In 2014 Buenos Aires was awarded the 9th annual Sustainable Transport Award. The city received this international honour for improvements regarding urban mobility, including a reduction of CO2 emissions and the introduction of safety policies for pedestrians and cyclists. The single most notably cause of the award, however, given its visibility, level of investment and transformation of the urban fabric was the introduction of the so-called Metrobus along 9 de Julio Avenue in the very heart of the Argentine capital. This impressive mobility infrastructure replicated the successful Bus Rapid Transit (BRT) applied in other major Latin-American cities.
The award is a good excuse to compare, from a view from the street, discourses and practices about BRT. Following a new fashion in urban mass transit Buenos Aires’s Metrobus consists of a separate lane allocated to normal buses with stations every 400 meters. The system was applied in three corridors with the intent to create a network (see Fig. 1). The Metrobus’ most important difference from the classic BRT model is that it is based on existing bus routes. As such, there was no need to reorganise bus routes in order to simplify and make the public transport system more efficient.
Figure. 1. Buenos Aires’s Metrobus routes
Both academics and citizens were surprised by news of the award. Hearing of it, I was encouraged to personally experience the three routes for myself. As an ethnographer in motion I have sought to reconstruct what one feels as a pedestrian – perhaps one of the most under-investigated characters of mobility studies. My first impressions revealed the disparity of the three Metrobus lines in terms of investment, design and materiality. In reflection of a long tradition in Argentinean public works, I could indentify incomplete works, missing details, and also different kinds of materials used in each of the lines. While iconic and more visible places in the city including, for example, 9 de Julio Avenue display more refined work, with a well-defined infrastructure, in the poorest neighbourhoods the exclusive lane sometimes disappears and the buses then run along with the general traffic.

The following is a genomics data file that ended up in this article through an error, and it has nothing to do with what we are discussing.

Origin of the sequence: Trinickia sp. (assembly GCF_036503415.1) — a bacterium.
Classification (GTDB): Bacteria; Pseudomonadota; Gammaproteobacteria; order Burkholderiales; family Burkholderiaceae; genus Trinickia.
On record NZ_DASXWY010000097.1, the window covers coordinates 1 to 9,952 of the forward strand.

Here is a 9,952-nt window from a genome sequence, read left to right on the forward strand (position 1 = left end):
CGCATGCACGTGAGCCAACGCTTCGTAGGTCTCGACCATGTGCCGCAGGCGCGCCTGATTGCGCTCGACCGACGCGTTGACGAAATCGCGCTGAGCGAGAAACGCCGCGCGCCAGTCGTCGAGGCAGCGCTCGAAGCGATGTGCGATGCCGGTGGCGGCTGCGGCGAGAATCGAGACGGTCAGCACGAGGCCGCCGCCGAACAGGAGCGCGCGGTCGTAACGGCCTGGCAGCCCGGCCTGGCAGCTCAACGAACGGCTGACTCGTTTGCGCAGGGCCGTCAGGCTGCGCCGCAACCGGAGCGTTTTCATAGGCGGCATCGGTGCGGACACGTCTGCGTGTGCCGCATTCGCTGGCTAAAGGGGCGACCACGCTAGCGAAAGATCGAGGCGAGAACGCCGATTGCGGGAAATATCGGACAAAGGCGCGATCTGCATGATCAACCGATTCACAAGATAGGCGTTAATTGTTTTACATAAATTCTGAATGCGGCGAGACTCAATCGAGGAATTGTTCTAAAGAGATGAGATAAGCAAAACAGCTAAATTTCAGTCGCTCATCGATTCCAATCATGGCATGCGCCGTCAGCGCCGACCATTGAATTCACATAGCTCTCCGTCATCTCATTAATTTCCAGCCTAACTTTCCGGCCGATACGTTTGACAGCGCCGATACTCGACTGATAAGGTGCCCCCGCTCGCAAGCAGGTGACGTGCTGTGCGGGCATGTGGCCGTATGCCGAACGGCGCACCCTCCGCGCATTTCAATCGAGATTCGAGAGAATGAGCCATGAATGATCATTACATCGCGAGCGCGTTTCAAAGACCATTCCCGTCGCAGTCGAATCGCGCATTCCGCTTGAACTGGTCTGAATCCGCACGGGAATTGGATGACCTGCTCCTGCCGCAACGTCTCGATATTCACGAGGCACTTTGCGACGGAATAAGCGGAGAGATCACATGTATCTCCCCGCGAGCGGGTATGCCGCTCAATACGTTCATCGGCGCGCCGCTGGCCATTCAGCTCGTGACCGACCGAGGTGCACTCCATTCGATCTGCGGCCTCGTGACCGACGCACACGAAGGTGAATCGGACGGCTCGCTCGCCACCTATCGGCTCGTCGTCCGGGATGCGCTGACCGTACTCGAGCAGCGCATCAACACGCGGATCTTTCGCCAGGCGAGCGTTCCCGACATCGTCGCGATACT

Looking at the first and oldest Metrobus in Buenos Aires (Juan B. Justo Avenue), paradoxes immediately arise when one remembers that authorities and experts said that it was a copy of Bogota’s experiences. Here two bus lines run through the entire corridor, but only a few of the vehicles that use them were transformed into high capacity articulated buses. As a pedestrian I observe the two bus lanes without traffic and the remaining four car lanes crowded. Mission accomplished: buses seem to travel faster than cars. However, the bus lanes are laid out in the middle of the avenue, which means that the only way a pedestrian can access a bus station is via the corner of the block. This layout aims to prevent cars from using the bus-only lanes (something achieved mainly by physical barriers as Fig. 2 shows). Another problem is orientation as little information is offered about routes by posters and display boards that seem to be more concerned with providing space for commercial advertising. In short, the Metrobus here provides an example of road engineering that unfortunately fails to appreciate pedestrian mobility.
Figure 2. Juan B. Justo Metrobus stop